If you have Microsoft Excel, you can download a free CO2 calculator to assist in planning and implementing CO2 in your indoor garden from;
These days, CO2 is best known as the "greenhouse gas" that traps the sun's heat in earth's atmosphere. It is responsible for global warming and a host of environmental changes that include altered weather patterns and rising tides. CO2 causes these problems by insulating the earth from heat loss and reflecting some of the sun's heating rays back onto the earth. From the previous information, you know that plants require CO2 to manufacture food within their leaves. Many of you may have also heard that adding CO2 to the growing environment can significantly increase the growth rates of most plants. This is 100% true. However, managing CO2 is tricky because of the factors preceding this topic. For example, if you are constantly exhausting the air from your greenhouse or grow room, how would you supply a never ending supply of CO2? You could add a CO2 cylinder with a regulator as shown on the previous page. The regulator can be set to slowly "leak" CO2 into the air flow of a reciprocating fan in order to evenly distribute it across the growing environment. You could hook the regulator up to an electrical valve called a "solenoid" which is then controlled by either a timer (timed to go on when the exhaust fans are off), or to release every X minutes for X minutes (another use for a cycle timer). You could hook the solenoid valve up to a CO2 measurement and delivery system that would deliver CO2 once the levels dropped below those you set as minimum. There are many crafty ways to add CO2 to your garden. The trick is to make it cost effective and safe. CO2 is not a gas you want to inhale in high concentrations. Plants will only benefit from so much before you wind up choking them with too much.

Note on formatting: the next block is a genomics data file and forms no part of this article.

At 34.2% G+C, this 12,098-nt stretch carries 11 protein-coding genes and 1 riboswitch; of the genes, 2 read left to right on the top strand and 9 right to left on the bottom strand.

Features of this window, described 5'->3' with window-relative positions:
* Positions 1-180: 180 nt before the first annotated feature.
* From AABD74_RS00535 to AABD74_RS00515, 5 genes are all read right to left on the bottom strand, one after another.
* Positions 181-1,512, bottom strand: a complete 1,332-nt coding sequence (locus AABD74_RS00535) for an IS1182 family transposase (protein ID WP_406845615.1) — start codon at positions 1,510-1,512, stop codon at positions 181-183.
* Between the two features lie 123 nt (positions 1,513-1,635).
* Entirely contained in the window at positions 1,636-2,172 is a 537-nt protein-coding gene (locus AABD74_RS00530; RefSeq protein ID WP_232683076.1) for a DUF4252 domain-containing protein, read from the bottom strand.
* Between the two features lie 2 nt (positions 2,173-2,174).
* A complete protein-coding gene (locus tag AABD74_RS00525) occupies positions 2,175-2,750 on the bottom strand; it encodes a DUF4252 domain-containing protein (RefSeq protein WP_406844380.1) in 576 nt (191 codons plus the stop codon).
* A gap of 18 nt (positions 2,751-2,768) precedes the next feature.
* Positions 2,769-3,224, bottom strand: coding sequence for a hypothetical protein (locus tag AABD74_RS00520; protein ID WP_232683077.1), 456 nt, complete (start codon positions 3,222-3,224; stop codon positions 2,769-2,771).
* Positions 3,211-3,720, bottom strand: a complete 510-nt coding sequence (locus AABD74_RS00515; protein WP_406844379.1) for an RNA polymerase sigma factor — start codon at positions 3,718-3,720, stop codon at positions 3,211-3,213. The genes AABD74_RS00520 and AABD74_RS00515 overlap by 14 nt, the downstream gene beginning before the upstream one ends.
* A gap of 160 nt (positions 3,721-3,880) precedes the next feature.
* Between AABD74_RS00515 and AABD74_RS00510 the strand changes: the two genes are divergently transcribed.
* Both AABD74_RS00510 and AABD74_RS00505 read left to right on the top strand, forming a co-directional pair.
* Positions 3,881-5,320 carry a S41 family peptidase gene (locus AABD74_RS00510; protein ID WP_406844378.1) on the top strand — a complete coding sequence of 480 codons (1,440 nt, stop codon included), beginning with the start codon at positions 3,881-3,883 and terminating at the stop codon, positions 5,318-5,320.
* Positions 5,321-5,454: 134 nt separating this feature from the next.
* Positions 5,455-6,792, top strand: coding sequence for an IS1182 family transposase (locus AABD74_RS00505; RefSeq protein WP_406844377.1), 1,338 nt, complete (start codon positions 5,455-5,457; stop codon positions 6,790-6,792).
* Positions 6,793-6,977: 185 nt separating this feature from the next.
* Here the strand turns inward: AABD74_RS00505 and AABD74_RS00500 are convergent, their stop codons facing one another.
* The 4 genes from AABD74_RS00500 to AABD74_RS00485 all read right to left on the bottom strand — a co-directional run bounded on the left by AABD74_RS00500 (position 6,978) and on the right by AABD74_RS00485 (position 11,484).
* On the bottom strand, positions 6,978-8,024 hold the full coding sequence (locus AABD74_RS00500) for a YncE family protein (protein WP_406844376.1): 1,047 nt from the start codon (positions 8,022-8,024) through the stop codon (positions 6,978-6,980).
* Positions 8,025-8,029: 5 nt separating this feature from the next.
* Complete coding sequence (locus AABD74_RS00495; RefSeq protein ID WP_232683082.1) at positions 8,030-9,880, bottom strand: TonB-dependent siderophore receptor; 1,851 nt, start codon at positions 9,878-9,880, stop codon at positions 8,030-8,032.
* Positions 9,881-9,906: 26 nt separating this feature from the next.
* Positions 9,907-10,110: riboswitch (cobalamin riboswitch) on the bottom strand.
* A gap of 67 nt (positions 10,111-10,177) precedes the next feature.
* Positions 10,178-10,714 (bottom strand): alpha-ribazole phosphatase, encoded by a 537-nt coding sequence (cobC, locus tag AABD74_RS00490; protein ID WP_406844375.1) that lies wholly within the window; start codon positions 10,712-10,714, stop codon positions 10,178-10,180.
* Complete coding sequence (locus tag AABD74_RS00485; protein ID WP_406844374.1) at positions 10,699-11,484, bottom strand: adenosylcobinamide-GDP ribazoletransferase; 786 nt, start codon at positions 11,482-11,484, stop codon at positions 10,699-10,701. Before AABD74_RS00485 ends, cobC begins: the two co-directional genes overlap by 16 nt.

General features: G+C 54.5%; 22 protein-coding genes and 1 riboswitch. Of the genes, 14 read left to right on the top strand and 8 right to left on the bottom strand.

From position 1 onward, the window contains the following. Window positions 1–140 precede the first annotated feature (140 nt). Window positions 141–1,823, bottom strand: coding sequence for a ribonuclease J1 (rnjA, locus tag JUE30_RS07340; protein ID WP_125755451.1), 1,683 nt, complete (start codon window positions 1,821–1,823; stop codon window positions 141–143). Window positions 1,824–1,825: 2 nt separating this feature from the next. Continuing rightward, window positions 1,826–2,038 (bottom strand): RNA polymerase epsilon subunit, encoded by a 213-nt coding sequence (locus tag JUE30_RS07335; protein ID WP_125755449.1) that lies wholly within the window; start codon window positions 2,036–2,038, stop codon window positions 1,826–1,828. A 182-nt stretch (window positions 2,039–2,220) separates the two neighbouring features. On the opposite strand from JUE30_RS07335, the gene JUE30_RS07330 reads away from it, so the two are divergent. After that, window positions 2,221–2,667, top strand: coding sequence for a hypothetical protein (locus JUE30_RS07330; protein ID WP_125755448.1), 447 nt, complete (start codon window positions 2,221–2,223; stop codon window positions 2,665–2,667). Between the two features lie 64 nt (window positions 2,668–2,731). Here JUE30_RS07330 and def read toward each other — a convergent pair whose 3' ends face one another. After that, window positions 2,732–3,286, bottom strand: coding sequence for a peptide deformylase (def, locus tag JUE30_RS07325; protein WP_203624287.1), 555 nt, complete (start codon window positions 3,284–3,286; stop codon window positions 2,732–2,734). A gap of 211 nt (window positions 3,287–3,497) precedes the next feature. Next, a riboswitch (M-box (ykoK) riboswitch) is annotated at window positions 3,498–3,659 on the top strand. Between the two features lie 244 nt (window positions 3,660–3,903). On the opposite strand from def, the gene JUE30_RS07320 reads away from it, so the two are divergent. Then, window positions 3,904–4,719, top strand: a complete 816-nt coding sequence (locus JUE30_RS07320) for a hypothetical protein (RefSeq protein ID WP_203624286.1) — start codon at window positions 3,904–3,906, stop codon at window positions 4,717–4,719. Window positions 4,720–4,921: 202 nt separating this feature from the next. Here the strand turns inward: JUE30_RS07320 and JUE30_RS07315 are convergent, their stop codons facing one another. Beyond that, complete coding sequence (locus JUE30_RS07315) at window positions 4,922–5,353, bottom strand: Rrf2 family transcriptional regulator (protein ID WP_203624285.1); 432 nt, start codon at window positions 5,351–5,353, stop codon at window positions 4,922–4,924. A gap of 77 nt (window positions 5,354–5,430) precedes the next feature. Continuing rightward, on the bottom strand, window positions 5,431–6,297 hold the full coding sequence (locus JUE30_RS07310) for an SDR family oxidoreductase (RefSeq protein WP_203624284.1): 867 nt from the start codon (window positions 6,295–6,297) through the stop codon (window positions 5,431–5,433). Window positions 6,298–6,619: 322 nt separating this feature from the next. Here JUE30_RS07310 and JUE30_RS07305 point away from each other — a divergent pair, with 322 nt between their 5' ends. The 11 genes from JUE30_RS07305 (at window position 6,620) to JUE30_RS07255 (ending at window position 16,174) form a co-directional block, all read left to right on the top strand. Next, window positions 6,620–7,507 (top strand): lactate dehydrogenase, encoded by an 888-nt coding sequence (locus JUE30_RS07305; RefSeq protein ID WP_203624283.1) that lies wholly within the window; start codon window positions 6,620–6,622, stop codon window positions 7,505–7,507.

CO2 is measured much the same way as nutrient in solution, that is, PPM (Parts Per Million). Most gardens and crops will benefit significantly when the concentration of available CO2 is kept between 1000 and 1600 PPM. You will need a CO2 test kit or meter to accurately monitor this value. However, you can use the charts that come with CO2 injection systems to determine how to achieve these levels using their equipment. Without using an integrated measurement/injection system, you will need to determine the size of your room in cubic feet, and using this volume, ask the CO2 injection system manufacturer to specify the right setting along the lines of "set the regulator to "X" PSI and open the valve for "X" minutes every "X" minutes between exhaust cycles. Since every CO2 system is inherently different, you will have to rely on the manufacturers recommendations to insure accuracy and proper delivery of this growth boosting gas to your growing area. CO2 can also be generated by using propane and natural gas burners, since these gases result in the discharge of CO2 and water vapor when burned. Of course, keeping an open flame in any unsupervised area is dangerous, so these kinds of CO2 generation systems must be operated with caution according to the manufacturer's recommended operating procedures. The advantages to using a natural gas CO2 generator include lower operational costs and they can often double as heaters for colder area applications. If you are growing indoors, the heat generated by these units is usually a problem that neutralizes their effectiveness since, to exhaust the additional heat, you will also wind up exhausting the additional CO2. If you are a beginner, I strongly advise leaving CO2 until when you gain experience and have your garden completely under control. There are a number of excellent books on the use of CO2 for gardening.
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